Sunday, July 10, 2011

Second Show Sunday

Because Sunday is the day of rest for so many, and because I am technically on "vacation" for the next few Sundays I am going to post some blogs from long ago.  I realize some of you might have already read them - but most of you probably haven't.  So grab a cup of coffee, kick back, and enjoy this blast from the past...because sometimes, things are better the second time around...

Originally posted October 24, 2010

I have already said it and thanked the Universe for it - but Scott and I have been pretty dang lucky this trip.

What could have happened today is proof positive of this luck.  And a good lesson to be reminded of...

We were motoring down the Erie Canal, just as calm and peacefully as ever.  We had just crossed “Cross Lake” and were entering (what we thought was) the canal from the other side.  I was reading, Scott was at the helm.

“Oh look, we have an early waver!” Scott said, “A nice older lady in blue”.

Wavers, refer to the people along the canal that, obviously, wave to us.  Not everyone is a waver we have learned.  We’re not sure why - but some people just don’t wave back - aside from making the initial waver feel like an idiot, it seems pretty rude.  But we continue to do this.  Naturally, we are always happy to meet people on the banks that actually wave to us first.  Hence "early waver".  

I look up from my book, and sure enough there is a nice lady in blue...waving both her arms...over her head...frantically.  And yelling something.  Huh.  Pretty zealous this one, I thought.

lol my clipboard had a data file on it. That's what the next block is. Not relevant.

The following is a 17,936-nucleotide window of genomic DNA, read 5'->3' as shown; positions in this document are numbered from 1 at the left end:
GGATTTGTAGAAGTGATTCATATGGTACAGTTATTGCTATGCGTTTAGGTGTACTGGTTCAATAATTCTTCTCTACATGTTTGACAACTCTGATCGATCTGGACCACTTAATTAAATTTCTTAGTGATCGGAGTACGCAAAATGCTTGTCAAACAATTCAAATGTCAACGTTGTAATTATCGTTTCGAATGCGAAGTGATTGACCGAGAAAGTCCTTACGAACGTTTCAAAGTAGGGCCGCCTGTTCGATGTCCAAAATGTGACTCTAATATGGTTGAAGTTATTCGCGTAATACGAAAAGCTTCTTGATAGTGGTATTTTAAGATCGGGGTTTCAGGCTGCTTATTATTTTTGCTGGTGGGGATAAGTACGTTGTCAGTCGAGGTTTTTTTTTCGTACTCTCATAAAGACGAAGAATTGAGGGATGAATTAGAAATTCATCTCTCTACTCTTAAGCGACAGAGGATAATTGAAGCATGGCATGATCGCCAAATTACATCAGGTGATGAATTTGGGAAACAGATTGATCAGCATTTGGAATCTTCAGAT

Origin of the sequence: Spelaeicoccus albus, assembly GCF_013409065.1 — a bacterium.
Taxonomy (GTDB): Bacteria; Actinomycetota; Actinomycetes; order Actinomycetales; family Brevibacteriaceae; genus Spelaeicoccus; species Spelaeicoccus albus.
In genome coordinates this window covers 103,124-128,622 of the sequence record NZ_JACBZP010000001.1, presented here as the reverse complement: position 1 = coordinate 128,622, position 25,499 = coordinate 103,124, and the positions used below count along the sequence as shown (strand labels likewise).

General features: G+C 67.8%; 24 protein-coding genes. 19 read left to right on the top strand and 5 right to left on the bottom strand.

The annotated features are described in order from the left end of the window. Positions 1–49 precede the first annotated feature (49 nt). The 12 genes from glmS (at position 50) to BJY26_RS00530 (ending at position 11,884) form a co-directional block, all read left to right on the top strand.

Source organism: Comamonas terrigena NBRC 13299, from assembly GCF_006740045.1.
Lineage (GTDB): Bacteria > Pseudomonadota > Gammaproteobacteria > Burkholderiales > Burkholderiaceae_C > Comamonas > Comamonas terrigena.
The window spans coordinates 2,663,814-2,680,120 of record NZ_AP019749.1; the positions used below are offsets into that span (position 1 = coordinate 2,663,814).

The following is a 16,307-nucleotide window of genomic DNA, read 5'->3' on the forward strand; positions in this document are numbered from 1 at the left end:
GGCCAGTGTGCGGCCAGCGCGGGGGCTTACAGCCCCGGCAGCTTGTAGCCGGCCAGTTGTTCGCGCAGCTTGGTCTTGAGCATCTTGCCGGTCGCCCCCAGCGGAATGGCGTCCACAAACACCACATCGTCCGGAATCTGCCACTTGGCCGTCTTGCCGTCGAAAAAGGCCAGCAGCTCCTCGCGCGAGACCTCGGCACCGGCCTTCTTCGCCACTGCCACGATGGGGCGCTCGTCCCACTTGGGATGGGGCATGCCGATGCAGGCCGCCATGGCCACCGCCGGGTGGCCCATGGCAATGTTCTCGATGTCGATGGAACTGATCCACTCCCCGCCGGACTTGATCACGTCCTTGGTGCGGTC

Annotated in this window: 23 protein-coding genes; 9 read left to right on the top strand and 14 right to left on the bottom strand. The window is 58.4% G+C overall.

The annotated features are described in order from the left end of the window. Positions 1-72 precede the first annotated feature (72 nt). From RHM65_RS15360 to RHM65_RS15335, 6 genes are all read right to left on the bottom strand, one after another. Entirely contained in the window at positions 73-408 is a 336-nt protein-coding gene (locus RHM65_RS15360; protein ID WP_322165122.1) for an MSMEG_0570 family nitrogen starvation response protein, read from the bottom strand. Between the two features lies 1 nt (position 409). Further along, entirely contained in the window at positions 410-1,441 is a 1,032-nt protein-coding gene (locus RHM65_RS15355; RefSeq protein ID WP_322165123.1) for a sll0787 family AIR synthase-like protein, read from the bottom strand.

“I think she’s trying to tell us something” Scott said.  

Ya think?

Hmmm...looks as though we've run aground, but we have not!  
Scott slowed the engine and I turned down the stereo.

We couldn’t make it out, but it sounded like she was telling us to...turn around?  That we would ‘hit’?  Scott throttled back some more.

She now had both her hands cupped around her mouth acting as a megaphone, “You missed the turn, TURN AROUND, you will RUN AGROUND”.

We looked at each other like “Huh” and then looked at our chartplotter.  We were thoroughly confused.  Everything looked fine on the plotter.

Not wanting to risk running aground or ‘hitting’ whatever it was that we would hit, we turned around.

“Do you think she was just crazy or something?” Scott asked.

“Maybe?" I thought, "But I think we should call the next lock operator and ask him, maybe he can tell us something...” I suggested.

While Scott called the lock operator, I checked the paper charts we had. (Phew)

The lock operator, though very kind, offered little clarification other than “Was itwoman or a kid?” after Scott told him of the waving person on the bank.  Apparently kids are real tricksters around here?  Who knows.

Then we saw it, right there on the paper chart.  The “State Ditch Cut” that was NOT on our chartplotter.  That was where we needed to go.  We had missed the (non-descript, unmarked) turn about a quarter mile back.

This can never be a paperless world.
Had we continued on our merry way, and had that lovely woman in blue not come out to 'wave' at us, we would have run aground in 3 feet of water.  While running aground in our boat wouldn’t be the end of the world, it would be a real pain in the ‘A' and definitely cost us some time.

Bullet:  Dodged.

Thank you wonderful lady in blue for coming out of your home to wave at us - you were, by far, the best, most friendliest waver yet!

Lesson(s) learned:  
1) ALWAYS have paper charts.  Yes, even if you are on a relatively straightforward waterway that seems fool proof.
2) Wavers might not just be "waving" hello, they might be warning you of something.  Waving with two hands over head is indication of urgency (and the international "distress" signal), so pay attention.


Brittany (& Scott)

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